SheSpoke Racing: A Strong Women's Cycling Team from a New Captain's Perspective
By Haley Nielsen
SheSpoke Racing Road Captain
A few days ago, I stepped into the elevator of my office building in the financial district in full kit after a morning ride with teammates. There were a few folks in the elevator and a woman asked me “Are you on a race team? Are you a professional?”
I laughed and said, “Yes, I race on a team, but no, I’m not a pro. Maybe in a couple years!” The elevator doors opened and I got off and wished her a good day.
I used avoid going straight to the office from a morning ride because I got embarrassed walking in in spandex. I felt too exposed, too seen. At this point everyone I work with knows I ride (I may or may not talk about bikes and racing a lot) and it doesn’t bother me anymore. In fact, I was flattered that this woman asked me if I race. Racing has become a huge part of my life, and I’m super proud to tell people and excited to talk about it.
Until a few years ago, I had no idea that bike racing was something ‘normal’ people like me could participate in. I’d been riding bikes and doing gran fondos and organized century rides for years, but had assumed that racing bikes was for skinny armed men who had been cultivated to race since they were teens. And, while I loved riding, I still didn’t quite feel like I had a cycling community where I fit and could really contribute. I was the goldilocks of group rides: this one’s too slow, this one’s too fast, this one is only men. I had a couple reliable ride buddies, but what I wanted was a community.
One day I was riding across the Golden Gate Bridge and I saw this massive group of women with their bikes posing for a photo on the north side of the bridge. I stopped immediately, and ended up being the photographer. As I handed phones back to folks, I hungerly asked, who are you? What ride is this?
That’s when I learned about a social ride club here called SheSpoke. I met the founder, Erika, and signed up for the facebook group right away. For the next year, I rode with this group and met amazing people and felt like I belonged in new way. However, there was still this tricky part of me though that wasn’t quite satisfied. I had some kind of wanderlust. Long rides were fun, but they weren’t challenging and I was always buzzing for more.
In May 2015, nearly 30 women from SheSpoke all signed up for a women’s gran fondo event in Calistoga. We rented this huge compound and spent the weekend laughing and connecting with one another. Nothing like cramming 30 bikes in an airbnb! The ride was a gorgeous tour of wine country, vineyards, tree lined roads, and technical climbs. I soon found myself up at the front with Erika and a few others. We ended up pacelining, sharing pulls, and just trucking. For for the first time, I felt like I hit my limit riding, I couldn’t go any harder. I loved every minute of it. I got dropped on the longest climb, but was too happy to care.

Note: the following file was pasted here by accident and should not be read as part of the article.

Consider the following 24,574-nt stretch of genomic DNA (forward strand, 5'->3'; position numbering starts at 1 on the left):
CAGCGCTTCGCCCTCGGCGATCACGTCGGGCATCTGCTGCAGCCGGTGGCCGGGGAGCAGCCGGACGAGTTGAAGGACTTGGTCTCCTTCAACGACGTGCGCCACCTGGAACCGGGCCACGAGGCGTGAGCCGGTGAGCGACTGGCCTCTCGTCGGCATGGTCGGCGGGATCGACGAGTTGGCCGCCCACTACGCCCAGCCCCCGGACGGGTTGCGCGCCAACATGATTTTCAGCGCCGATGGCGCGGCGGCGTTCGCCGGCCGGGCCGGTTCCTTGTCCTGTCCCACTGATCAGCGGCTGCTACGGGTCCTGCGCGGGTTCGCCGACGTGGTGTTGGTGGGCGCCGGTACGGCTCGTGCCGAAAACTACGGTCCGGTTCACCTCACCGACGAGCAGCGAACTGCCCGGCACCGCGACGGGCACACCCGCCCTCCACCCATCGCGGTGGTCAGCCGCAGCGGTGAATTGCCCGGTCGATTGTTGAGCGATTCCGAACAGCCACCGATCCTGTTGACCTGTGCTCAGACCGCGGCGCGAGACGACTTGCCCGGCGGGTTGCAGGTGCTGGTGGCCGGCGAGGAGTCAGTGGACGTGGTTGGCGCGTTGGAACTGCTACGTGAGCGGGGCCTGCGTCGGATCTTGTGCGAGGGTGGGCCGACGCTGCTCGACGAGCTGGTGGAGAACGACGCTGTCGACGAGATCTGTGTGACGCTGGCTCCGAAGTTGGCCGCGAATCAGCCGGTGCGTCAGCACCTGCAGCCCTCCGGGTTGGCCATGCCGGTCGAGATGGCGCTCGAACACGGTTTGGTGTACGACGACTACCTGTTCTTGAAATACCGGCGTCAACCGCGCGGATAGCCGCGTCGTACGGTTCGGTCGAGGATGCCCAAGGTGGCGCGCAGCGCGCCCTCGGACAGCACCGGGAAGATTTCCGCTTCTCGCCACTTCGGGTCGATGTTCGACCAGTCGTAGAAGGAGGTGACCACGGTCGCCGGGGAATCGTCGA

The legs behind that ride came from a woman named Genevieve. G told me after the fondo, “you should race.” I was confused. I asked her what she meant. “You should try out bike racing.”
Still confused, she explained to me what a road race and what a criterium was. I was too freaked out by the suggestion that I didn’t really process it. Later in the year she brought it up again and asked me to join SheSpoke Racing. That’s when I met team director, Sarah. Sarah started SheSpoke Racing from scratch. All she had was a vision for a more welcoming and inclusive race team, and the name, borrowed with permission from Erika’s club (which is run separately).
Sarah had wanted to race her bike, but found the barriers to entry high, and racing alone just wasn’t fun. She saw the potential in racing though, and decided to take matters into her own hands. Thank you Sarah! At that time, the team was in its first year. Sarah and G told me about the Early Bird series here in the Bay Area. Every Sunday in January, a group puts on clinics followed by mock races with plenty of seasoned racers as mentors, guiding and talking folks through a real life race. It’s an amazing opportunity to get into racing, and learn proper basics, like drafting, pacelining, and cornering. I went to every Early Bird in 2016, I was hooked. I officially joined the team and we kicked off our season in February with eight amazing, inspirational, strong, smart, funny (you get it) women.
Since the road season basically starts before it ever ends here in Norcal, it was still wintertime when I joined and I was spending a lot of weekends in Tahoe. Sadly, I broke my wrist just as I was feeling the courage to get out and actually race. Note to self: beware of rental skis. I went and spectated at a few races, getting to spend time with my teammates and learning the lay of the land. I don’t recommend this...Just go out and race, watching first can often just heighten your sense of not belonging. And I didn’t feel like I belonged. I felt intimidated.